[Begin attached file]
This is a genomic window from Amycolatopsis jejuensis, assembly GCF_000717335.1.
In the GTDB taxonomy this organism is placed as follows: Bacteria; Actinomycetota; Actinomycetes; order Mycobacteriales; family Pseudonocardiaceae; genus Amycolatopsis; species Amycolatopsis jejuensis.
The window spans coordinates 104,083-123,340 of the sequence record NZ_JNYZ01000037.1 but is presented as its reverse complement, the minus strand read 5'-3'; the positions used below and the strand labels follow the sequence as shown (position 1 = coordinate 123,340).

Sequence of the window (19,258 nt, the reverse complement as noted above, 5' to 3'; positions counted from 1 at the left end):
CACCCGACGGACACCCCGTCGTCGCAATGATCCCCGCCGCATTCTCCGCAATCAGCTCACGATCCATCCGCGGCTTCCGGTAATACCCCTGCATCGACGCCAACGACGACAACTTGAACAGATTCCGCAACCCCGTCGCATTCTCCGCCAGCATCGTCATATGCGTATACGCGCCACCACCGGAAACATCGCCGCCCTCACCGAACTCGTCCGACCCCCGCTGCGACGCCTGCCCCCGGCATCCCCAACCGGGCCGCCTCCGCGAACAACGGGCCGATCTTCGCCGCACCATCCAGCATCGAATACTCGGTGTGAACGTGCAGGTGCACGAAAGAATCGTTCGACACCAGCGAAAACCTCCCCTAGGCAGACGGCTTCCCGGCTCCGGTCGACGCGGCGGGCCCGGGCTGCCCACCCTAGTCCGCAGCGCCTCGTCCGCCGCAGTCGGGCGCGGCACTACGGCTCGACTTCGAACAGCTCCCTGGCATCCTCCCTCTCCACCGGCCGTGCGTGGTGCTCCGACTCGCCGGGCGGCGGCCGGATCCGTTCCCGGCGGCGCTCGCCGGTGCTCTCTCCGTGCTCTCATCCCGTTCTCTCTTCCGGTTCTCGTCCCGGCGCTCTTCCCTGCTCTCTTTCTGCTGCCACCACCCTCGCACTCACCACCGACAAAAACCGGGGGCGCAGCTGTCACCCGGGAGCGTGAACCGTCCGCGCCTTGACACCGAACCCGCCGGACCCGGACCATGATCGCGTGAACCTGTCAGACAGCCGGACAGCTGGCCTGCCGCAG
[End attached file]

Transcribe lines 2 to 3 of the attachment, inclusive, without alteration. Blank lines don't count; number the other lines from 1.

In the GTDB taxonomy this organism is placed as follows: Bacteria; Actinomycetota; Actinomycetes; order Mycobacteriales; family Pseudonocardiaceae; genus Amycolatopsis; species Amycolatopsis jejuensis.
The window spans coordinates 104,083-123,340 of the sequence record NZ_JNYZ01000037.1 but is presented as its reverse complement, the minus strand read 5'-3'; the positions used below and the strand labels follow the sequence as shown (position 1 = coordinate 123,340).